Remember, we’re all in this together, but just don’t get too close

Remember, we’re all in this together, but just don’t get too close

On this, Blue Monday, I am reflecting on the fact that 2020 has thankfully and finally, drawn to a socially distanced close, and we can finally consign it to room 101, and inevitably, our thoughts turn to the New Year and what that might hold in store for us all. And at a time when traditionally, New Year resolutions are made, only to be solemnly broken before January is out, never before was the dawning of a new year more eagerly awaited. Because it couldn’t be worse than the one we’ve just endured. Could it? Here are some thoughts on what we might expect.

The vaccine offers hope that we can return to normality sometime soon, but to suggest, as many have, that this will be by the Spring is fatuous at best and disingenuous at worst. Which also conveniently avoids the reality that reportedly, up to 10% of the population will refuse to have the vaccine. That’s six million people living amongst us who could continue to spread the virus.

All sectors of business have been hit, none more so than retail and hospitality, who steadfastly continue to assert that they’ve done all they can to ensure their premises are as safe as they can possibly be. A trip to the local supermarket will soon dissuade you of this notion. They have done an awful lot, of that there is no doubt, but there is so much more that could be done.

And rather than continually impose various flavours of confinement, government should be creating a new Covid Safe Standard and providing grants to businesses to allow them to invest in the technology required to meet that new standard. Those that do should be allowed to remain open. Because the alternative is that when we do eventually emerge, blinking into the sunlight, there’ll be precious little business left for us to return to.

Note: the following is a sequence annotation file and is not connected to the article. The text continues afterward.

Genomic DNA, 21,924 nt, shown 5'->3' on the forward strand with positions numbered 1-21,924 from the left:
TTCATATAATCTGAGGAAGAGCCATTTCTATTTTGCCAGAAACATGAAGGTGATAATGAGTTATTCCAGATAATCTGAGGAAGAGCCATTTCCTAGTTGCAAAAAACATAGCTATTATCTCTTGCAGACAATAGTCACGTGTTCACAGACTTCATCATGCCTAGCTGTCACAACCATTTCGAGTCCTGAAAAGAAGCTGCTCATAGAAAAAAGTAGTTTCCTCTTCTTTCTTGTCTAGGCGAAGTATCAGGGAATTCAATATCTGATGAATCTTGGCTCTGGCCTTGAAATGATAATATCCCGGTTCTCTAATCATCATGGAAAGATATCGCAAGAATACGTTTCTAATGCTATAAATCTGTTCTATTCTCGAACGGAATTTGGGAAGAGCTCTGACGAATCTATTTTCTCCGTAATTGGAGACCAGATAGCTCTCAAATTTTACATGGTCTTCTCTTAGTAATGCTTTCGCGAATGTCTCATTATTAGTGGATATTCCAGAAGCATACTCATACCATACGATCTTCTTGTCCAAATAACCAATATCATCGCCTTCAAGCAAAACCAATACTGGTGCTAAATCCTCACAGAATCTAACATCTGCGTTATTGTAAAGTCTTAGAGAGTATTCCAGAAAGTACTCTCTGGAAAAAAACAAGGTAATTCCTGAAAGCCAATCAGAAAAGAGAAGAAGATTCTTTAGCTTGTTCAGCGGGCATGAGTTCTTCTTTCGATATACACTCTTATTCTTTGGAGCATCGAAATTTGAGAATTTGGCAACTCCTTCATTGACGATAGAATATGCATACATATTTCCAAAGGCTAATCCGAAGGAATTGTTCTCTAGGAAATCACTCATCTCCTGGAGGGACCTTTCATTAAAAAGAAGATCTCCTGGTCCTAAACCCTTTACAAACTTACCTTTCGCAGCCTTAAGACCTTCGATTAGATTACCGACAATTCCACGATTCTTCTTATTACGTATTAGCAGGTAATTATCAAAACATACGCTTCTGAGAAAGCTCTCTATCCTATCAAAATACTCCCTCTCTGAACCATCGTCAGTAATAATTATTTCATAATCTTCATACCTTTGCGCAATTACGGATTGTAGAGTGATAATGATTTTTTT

What is certain however is that 2021 will provide yet more uncertainty, and normality, such that it ever was, will remain tantalisingly out of reach. Social distancing, face coverings and working from home look set to remain de rigueur for a considerable time to come. 

Psychologists tell us that it takes sixty six days for new behaviours and attitudes to become embedded, well, we hit that landmark in early June, since when six months have passed. And this is where the Covid-19 pandemic for once has some good news for us. Because I don’t know about you, but much as I love my fellow man, I’d rather not be squeezed into their collective armpit thank you very much. No, personal space is the new in crowd and long may it remain that way.

Humans by nature are very adaptable, throw any number of crises at us, whether it be war, famine, drought – natural disasters of all kinds, and we will find a way to overcome adversity; and a global pandemic is no different. And in this way, 2021 promises to be a turning point, where we will all reassess our personal risk and, responsibly, learn to live with the virus and each other once more. But just don’t get too close.

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